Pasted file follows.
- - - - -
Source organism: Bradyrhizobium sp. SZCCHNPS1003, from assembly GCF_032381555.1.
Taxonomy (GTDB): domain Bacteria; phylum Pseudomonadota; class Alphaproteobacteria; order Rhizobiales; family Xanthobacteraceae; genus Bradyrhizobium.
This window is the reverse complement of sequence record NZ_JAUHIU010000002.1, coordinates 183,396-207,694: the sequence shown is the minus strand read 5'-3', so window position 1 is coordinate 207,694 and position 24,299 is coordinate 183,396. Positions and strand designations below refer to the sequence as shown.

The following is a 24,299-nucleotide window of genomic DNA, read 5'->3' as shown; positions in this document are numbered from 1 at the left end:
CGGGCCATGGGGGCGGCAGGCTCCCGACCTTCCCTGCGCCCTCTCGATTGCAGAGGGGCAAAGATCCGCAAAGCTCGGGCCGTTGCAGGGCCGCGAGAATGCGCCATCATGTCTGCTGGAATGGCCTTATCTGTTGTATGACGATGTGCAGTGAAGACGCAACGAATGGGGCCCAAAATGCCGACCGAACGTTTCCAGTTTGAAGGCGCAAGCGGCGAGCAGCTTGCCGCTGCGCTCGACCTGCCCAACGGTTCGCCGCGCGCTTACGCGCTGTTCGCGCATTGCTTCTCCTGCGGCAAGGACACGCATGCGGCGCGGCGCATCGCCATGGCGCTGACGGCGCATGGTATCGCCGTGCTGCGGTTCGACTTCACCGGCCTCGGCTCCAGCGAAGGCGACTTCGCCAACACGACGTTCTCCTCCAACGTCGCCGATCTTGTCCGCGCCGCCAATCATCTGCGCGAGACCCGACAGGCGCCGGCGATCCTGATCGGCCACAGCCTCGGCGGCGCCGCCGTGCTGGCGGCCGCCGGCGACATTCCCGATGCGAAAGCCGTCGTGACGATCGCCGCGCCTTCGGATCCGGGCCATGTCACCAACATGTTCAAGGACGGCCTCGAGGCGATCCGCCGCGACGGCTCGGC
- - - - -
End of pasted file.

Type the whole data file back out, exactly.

Source organism: Bradyrhizobium sp. SZCCHNPS1003, from assembly GCF_032381555.1.
Taxonomy (GTDB): domain Bacteria; phylum Pseudomonadota; class Alphaproteobacteria; order Rhizobiales; family Xanthobacteraceae; genus Bradyrhizobium.
This window is the reverse complement of sequence record NZ_JAUHIU010000002.1, coordinates 183,396-207,694: the sequence shown is the minus strand read 5'-3', so window position 1 is coordinate 207,694 and position 24,299 is coordinate 183,396. Positions and strand designations below refer to the sequence as shown.

The following is a 24,299-nucleotide window of genomic DNA, read 5'->3' as shown; positions in this document are numbered from 1 at the left end:
CGGGCCATGGGGGCGGCAGGCTCCCGACCTTCCCTGCGCCCTCTCGATTGCAGAGGGGCAAAGATCCGCAAAGCTCGGGCCGTTGCAGGGCCGCGAGAATGCGCCATCATGTCTGCTGGAATGGCCTTATCTGTTGTATGACGATGTGCAGTGAAGACGCAACGAATGGGGCCCAAAATGCCGACCGAACGTTTCCAGTTTGAAGGCGCAAGCGGCGAGCAGCTTGCCGCTGCGCTCGACCTGCCCAACGGTTCGCCGCGCGCTTACGCGCTGTTCGCGCATTGCTTCTCCTGCGGCAAGGACACGCATGCGGCGCGGCGCATCGCCATGGCGCTGACGGCGCATGGTATCGCCGTGCTGCGGTTCGACTTCACCGGCCTCGGCTCCAGCGAAGGCGACTTCGCCAACACGACGTTCTCCTCCAACGTCGCCGATCTTGTCCGCGCCGCCAATCATCTGCGCGAGACCCGACAGGCGCCGGCGATCCTGATCGGCCACAGCCTCGGCGGCGCCGCCGTGCTGGCGGCCGCCGGCGACATTCCCGATGCGAAAGCCGTCGTGACGATCGCCGCGCCTTCGGATCCGGGCCATGTCACCAACATGTTCAAGGACGGCCTCGAGGCGATCCGCCGCGACGGCTCGGC